I'm assuming that the Gilgamesh myth is fairly distinct from the Mesoamerican Fountain of Youth and the Hindu Soma, but are there any corroborating myths or other research into the details of the plant in Gilgamesh?

The myth itself has the plant growing in or under water, and so has obvious connections with the lotus. Was the lotus a possibility for the time and region of the story?


6 Answers 6


The plant Gilgamesh found was not a lotus

(emphasis mine)

So Utanapishtim revealed to Gilgamesh another secret of the gods. Under the sea there is a wondrous plant, like a flower with thorns, that will return a man to his youth. Gilgamesh then opened the conduit, tied stones to his feet, plunged into the deep (Apsu), and retrieved the plant.

source: http://www.theosociety.org/pasadena/sunrise/49-99-0/mi-wtst.htm

Lotus doesn't grow underwater. Neither does it have thorns. Also, lotus growing in a sea is highly unlikely because it doesn't favor the conditions needed for the lotus to exist.

This is confirmed in another translation of the same text (emphasis mine).

Then Utnapishtim spoke unto Gilgamesh (and said): “Gilgamesh, thou didst come here weary; thou didst labour and row. What now shall I give thee, that thou mayest return to thy country? I will reveal unto thee, Gilgamesh, a mystery of the gods I will announce unto thee. There is a plant resembling buckthorn; its thorn stings like that of a bramble. When thy hands can reach that plant, then thy hands will hold that which gives life everlasting.”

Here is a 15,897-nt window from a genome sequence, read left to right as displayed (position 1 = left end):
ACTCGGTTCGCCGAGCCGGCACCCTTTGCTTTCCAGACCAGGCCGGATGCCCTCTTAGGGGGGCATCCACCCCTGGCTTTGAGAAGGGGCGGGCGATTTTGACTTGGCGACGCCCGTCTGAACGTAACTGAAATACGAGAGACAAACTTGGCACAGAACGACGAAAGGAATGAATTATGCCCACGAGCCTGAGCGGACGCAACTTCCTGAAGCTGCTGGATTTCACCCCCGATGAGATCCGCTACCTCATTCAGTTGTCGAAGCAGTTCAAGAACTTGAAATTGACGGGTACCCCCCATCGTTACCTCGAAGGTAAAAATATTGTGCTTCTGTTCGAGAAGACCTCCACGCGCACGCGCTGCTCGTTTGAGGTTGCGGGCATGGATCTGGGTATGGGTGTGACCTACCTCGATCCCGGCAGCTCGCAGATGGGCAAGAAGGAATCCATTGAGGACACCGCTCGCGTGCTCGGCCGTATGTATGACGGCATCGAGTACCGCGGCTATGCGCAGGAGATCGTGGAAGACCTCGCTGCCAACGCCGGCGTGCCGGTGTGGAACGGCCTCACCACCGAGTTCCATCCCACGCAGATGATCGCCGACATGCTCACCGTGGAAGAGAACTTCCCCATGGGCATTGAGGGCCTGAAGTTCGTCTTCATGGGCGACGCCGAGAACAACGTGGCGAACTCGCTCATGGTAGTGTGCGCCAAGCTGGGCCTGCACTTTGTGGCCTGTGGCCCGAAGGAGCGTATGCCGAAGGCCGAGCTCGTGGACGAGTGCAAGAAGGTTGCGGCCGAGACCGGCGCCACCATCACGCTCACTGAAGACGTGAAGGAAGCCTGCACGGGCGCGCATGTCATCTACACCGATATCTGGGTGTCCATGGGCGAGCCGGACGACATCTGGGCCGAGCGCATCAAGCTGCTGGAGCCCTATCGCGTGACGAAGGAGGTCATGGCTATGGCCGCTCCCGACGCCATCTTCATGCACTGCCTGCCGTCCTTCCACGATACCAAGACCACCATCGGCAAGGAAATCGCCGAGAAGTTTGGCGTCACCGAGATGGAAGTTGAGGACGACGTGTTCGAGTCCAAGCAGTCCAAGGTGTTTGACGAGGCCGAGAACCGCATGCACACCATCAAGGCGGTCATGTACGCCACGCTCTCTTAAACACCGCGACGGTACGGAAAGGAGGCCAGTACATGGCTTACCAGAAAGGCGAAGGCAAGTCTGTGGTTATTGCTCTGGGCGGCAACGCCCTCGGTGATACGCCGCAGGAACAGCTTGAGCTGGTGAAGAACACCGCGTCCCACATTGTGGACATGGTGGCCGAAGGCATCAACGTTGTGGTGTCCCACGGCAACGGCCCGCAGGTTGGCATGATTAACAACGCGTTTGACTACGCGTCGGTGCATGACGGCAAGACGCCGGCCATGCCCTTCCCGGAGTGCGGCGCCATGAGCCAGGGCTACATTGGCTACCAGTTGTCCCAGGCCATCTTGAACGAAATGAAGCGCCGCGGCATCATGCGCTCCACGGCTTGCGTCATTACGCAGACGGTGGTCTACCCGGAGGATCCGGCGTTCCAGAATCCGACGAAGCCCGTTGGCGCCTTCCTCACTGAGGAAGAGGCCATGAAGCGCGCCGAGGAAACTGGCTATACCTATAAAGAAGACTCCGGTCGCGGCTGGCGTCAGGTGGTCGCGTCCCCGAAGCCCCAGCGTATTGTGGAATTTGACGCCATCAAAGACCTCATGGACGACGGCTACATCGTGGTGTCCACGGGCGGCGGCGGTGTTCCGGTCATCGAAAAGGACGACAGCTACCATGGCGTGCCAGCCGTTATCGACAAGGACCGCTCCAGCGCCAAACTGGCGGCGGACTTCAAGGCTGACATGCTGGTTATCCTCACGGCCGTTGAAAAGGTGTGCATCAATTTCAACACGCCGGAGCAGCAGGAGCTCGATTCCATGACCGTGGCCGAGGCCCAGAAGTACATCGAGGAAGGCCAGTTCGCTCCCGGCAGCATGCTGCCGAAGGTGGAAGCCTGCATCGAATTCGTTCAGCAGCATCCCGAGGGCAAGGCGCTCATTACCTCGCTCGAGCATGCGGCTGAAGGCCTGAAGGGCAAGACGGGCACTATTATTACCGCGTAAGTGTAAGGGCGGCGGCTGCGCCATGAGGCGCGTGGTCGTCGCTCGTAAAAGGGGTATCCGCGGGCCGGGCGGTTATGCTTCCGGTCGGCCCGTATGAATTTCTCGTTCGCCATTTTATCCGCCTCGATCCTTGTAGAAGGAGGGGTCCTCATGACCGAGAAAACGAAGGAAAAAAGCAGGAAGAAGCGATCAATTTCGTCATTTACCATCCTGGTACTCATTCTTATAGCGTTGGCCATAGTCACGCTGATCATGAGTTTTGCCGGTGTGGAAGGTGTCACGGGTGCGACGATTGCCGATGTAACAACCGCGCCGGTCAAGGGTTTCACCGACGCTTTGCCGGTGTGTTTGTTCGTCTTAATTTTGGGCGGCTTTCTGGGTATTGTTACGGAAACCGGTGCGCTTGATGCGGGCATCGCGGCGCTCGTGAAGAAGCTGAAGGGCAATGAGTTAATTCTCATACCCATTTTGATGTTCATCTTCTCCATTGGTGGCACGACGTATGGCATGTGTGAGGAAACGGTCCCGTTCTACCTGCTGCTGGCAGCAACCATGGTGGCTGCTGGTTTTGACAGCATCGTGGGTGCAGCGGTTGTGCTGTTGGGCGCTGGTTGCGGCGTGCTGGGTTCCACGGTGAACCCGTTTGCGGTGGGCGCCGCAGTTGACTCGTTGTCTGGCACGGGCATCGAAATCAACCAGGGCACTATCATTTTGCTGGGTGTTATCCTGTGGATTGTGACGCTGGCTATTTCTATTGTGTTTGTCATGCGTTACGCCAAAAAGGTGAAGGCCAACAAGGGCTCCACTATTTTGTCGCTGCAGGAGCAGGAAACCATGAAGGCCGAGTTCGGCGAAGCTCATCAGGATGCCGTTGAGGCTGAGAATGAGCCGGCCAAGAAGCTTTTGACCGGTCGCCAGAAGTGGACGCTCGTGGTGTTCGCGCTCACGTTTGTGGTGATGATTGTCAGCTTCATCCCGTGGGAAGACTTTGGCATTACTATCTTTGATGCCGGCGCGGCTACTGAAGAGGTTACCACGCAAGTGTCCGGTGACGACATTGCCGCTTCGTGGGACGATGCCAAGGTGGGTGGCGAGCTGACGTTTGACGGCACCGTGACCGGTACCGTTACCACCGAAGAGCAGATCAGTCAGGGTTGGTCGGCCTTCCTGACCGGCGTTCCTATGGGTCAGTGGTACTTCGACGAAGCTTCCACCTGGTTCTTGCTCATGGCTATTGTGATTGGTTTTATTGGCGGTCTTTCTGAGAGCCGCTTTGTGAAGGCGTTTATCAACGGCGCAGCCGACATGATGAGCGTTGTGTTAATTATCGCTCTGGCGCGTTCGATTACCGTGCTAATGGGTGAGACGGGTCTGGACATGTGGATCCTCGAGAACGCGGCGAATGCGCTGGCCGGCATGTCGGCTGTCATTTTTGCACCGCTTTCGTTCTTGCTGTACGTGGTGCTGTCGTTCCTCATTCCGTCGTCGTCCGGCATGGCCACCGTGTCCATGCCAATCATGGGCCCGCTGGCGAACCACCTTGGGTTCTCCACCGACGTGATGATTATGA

source: http://www.jasoncolavito.com/epic-of-gilgamesh.html

So the plant Gilgamesh found was most probably a species of Rhamnus.

A myth related to the plant that Gilgamesh found is related to the snakes (emphasis mine):

At twenty double-leagues they then took a meal: and at thirty double-leagues they took a rest. And Gilgamesh saw a well wherein was cool water; he stepped into it and bathed in the water. A serpent smelled the sweetness of the plant and darted out; he took the plant away, and as he turned back to the well, he sloughed his skin.


This myth serves as an explanation to the skin shedding of the snakes. By implying (indirectly) that the snakes achieved eternal youth

  • 2
    So, I'm gathering that it was possibly a land plant that became inundated at the time of the flood and somehow this plant was able to adapt and remain alive. Jun 14, 2015 at 3:24
  • There is a parallel here with the Chinese White Snake legend. White Snake steals a magic herb which restores life!
    – DukeZhou
    Jun 20, 2021 at 0:18
  • 1
    @luserdroog, it could have been a story partially based on what the flood survivors had recorded about the location of the garden of Eden with reference to the rivers that had their endpoints in the Persian Gulf (in Genesis 2:10). Meaning that perhaps the location of that garden, with the "tree of life" (Genesis 2:9) ended up submerged under the waters in the Persian Gulf. The Gilgamesh had some other aspects in it too that was more like a fantasy, such as the those parts involving Huwawa.